Nigeria pressured by tight banking sector environment - CNBC Africa

Nigeria pressured by tight banking sector environment

Western Africa

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“It was a nightmare for most treasurers of banks yesterday. This was riding on the heels of the planned deductions – AMCON sinking fund deductions that were supposed to be made yesterday – that came in very late,” Diamond Bank head of retail banking Jude Anele told CNBC Africa on Thursday.

“What you have now is that that deduction has been made, and most banks are now trying to adjust to it, but what you find is that liquidity is tightening them all and lending rates are going to go up, especially in the small and medium-scale sectors.”

Liquidity constraints in Nigeria’s banking sector continue to make headlines and the cost of lending among banks has hit multi-year highs.

Funds of between 400 billion naira and 500 billion naira are, however, expected to come into the market from the government and the Federation Accounts Allocation Committee in the next few days.

“It will help cushion the impact of the speculation that has gone on between yesterday and today. So what you find that will happen is that  most of next week will be moderate in terms of rates, but the volatility will continue after next [week],” Anele explained.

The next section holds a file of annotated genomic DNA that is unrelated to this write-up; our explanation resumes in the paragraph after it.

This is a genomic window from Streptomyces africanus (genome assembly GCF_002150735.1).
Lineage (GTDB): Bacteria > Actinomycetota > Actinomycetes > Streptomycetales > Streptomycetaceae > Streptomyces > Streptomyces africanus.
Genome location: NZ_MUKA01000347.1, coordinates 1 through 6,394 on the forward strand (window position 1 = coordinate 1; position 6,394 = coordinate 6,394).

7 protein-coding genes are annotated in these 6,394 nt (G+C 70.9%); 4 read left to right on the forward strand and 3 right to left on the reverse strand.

Many are however still unsure as to whether rates and the Cash Reserve Requirement will be kept the same in the lead up to the Monetary Policy Committee meeting next week.

“People are still speculating and hedging, so the net placers of funds are keeping close to their funds, the net takers are scampering, quoting high rates. It’s still going to be very volatile in the next one, two weeks. My view is that what has informed most of the decisions the Monetary Policy Committee has taken in the past three, four months is what is happening relative to elections,” Anele added.

“They know the government is going to spend a lot of money, they know political parties are going to spend a lot of money, and this will create some level of inflation in the market. What CBN is trying to do is to have creeping inflation and try to tighten liquidity in the market.”